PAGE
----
Our Hawaiian vacation feels like a distant memory and with 3623 images to cull, no wonder I haven't completed the task yet! We were so blessed to be able to venture to Maui at the end of January and introduce ourselves to the tropical getaway trend. Yes, I could get used to that every year! With vitamin D supplies depleted, the warmth and sunshine was like reuniting with a long lost friend. As the temperatures continued to dip into the -30's and even -40's back home, we were enjoying walks on the beach and the warm ocean breeze. I'll continue to work through my images and reminisce about our lovely winter getaway. Today, I'm retracing our steps up Haleakala - where we wished we had brought a couple more layers from winterland!
On January 31st we woke up very early to make our way up to the crater of the massive shield volcano that makes up most of Maui - Haleakala. We drove in the dark, winding up... and up... and up to 10,023 feet. Once at the summit we bundled up with every layer we brought (including a beach towel) to brave the chilly temperatures and howling wind. All this fuss to await the sunrise. But we had also planned to arrive early enough to take in the night sky as well. It was an incredible sight. Being so high up, we were treated to a display of the universe like we'd never seen before. The number of stars visible to the naked eye was astounding. Plus, coming early meant that we were able to stake out the best place for viewing before the crowds pressed in. In the first image I was looking down at the visitor centre, watching the chaos of vehicles arriving to also await the sun's rising. Then I had a little fun composing images as the passing vehicles created light trails in my long exposures. With every passing minute the sky changed and the warm orange glow of the sun quickly appeared behind the clouds.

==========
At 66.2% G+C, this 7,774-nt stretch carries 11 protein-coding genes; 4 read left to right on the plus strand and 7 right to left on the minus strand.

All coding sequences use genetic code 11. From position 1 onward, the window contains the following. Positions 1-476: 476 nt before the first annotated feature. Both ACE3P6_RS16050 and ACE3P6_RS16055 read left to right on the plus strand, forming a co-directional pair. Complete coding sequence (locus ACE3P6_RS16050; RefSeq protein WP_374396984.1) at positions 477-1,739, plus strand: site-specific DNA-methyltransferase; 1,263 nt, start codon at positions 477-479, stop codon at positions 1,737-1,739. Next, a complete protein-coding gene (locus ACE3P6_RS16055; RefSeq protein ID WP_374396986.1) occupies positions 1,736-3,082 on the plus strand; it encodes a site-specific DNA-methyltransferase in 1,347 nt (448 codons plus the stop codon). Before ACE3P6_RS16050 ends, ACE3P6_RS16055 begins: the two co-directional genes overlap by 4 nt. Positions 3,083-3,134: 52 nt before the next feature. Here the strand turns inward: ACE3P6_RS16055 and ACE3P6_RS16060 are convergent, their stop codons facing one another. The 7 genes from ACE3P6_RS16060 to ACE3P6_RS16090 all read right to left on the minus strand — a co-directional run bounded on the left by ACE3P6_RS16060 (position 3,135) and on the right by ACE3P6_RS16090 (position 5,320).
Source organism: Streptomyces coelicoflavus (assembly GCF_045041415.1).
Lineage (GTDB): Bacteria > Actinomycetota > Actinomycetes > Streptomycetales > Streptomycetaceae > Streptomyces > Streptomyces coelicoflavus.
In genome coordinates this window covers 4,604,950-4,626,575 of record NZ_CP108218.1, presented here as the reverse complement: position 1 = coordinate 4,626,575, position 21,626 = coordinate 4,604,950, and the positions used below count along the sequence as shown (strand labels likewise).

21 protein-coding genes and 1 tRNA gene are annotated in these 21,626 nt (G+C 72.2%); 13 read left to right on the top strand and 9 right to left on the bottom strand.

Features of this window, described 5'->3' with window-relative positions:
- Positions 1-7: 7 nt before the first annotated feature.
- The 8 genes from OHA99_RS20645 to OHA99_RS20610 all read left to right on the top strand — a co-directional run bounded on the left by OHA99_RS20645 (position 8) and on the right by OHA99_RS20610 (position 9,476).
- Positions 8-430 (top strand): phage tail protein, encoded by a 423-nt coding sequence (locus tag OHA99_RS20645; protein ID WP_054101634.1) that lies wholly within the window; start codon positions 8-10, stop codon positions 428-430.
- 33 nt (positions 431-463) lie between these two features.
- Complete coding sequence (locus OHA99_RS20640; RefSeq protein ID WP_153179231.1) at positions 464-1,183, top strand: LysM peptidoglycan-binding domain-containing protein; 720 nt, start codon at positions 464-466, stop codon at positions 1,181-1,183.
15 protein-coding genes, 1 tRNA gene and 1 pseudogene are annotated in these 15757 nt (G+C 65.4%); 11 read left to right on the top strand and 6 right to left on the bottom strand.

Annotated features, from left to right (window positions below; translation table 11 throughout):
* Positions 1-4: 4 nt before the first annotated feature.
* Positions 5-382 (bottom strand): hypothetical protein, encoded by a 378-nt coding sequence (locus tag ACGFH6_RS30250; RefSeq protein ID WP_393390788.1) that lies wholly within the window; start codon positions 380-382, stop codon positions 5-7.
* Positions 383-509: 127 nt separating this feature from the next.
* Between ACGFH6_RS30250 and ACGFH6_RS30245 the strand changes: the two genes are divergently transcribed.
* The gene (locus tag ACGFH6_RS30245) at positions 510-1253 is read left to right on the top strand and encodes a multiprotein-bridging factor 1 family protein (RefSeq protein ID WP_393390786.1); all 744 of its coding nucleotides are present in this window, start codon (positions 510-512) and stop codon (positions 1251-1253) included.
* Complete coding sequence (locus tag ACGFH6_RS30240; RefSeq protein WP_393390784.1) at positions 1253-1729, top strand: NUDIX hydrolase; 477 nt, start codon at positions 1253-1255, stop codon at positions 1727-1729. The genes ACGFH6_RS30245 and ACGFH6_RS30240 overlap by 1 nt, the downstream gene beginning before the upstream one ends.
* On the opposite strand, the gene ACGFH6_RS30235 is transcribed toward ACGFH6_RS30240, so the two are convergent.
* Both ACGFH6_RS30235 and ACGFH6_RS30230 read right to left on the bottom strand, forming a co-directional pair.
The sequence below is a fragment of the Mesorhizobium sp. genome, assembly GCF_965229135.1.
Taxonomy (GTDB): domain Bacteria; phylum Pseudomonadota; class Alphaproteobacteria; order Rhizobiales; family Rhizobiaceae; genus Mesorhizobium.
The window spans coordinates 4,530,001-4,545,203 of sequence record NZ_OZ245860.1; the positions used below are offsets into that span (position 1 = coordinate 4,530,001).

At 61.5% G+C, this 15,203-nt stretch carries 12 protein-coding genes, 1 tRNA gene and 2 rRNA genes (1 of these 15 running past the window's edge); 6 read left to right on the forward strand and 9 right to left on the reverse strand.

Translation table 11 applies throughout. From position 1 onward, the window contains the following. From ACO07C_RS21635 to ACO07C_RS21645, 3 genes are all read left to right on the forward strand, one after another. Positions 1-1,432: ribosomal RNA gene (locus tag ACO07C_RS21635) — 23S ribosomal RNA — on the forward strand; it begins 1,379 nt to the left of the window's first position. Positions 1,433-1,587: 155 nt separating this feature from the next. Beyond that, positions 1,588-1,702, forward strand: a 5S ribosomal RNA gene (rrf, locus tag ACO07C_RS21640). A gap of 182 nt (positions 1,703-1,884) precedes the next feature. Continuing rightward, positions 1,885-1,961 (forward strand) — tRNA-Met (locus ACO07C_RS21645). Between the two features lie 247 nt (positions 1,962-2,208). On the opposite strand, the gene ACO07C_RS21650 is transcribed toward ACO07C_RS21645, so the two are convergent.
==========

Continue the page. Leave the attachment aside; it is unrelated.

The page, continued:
One of the special elements of watching the sunrise at Haleakala, is that you are watching the sun come up above the clouds. Being so high up it feels like you have a heavenly vantage point. I understand that on some mornings you can be completely clouded in! As you can see, the clouds were hovering around the outside of the summit and they moved very quickly. Then, as the sun began to peak out, the excitement in the crowd was palatable. I was filled with such awe and gratitude to be able to witness this sight!
I worked to capture each moment and have narrowed it down to the 6 below to give you a taste of our experience. I am a huge fan of shooting directly into the sun in order to create images that depict the warmth of being blanketed in the sun's rays - and this morning, in particular, my favourite images were the ones where I broke "the rules", purposefully blowing out the light and creating lens flare. I can still feel how the sun instantaneously warmed us up as it emerged through the clouds. I hope you can feel it too! It was delicious.
Okay - so now what? The mass of people barely waited for the sun to appear before they were back in their vehicles, likely heading down to the beach (or perhaps back to bed). I have experienced this so often in National Parks all over North America - and the stats confirm that only a fraction of the millions of visitors actually go beyond the closest lookout points. But, the upside to this is that it makes it easy to find some peace and quiet if you're willing to go a little further! On this morning we found our refuge from the crowds on the Keoneheehee Trail (or Sliding Sands Trail) - although the parking lot was also very quiet in the daylight!
Looks were certainly deceiving. This clearly visible trail down into the valley of the cinder cones was much more challenging than it appeared. (There's a person walking up the hill about 1/4 of the way in on the right side of the image just to give you an idea of the deceiving scale. Truly, he is there - I zoomed in to confirm!) The elevation made the simple task of breathing much more strenuous, as well. But still, it was more than worth it. We kept commenting that it felt like we were exploring Mars. The barren landscape, the colour of the earth, the cinder cones, the clouds... very outer-worldly. On the photography side of things, the harsh light of the sun, which was quite high by this point, was a challenge to manage. Nothing like a challenge to stretch your creativity muscles! It would be valuable to travel up there again to experience the crater with the softer first or last light of the day. If you find yourself in Maui, I highly recommend taking the time to venture up the crater - at any time of day or night!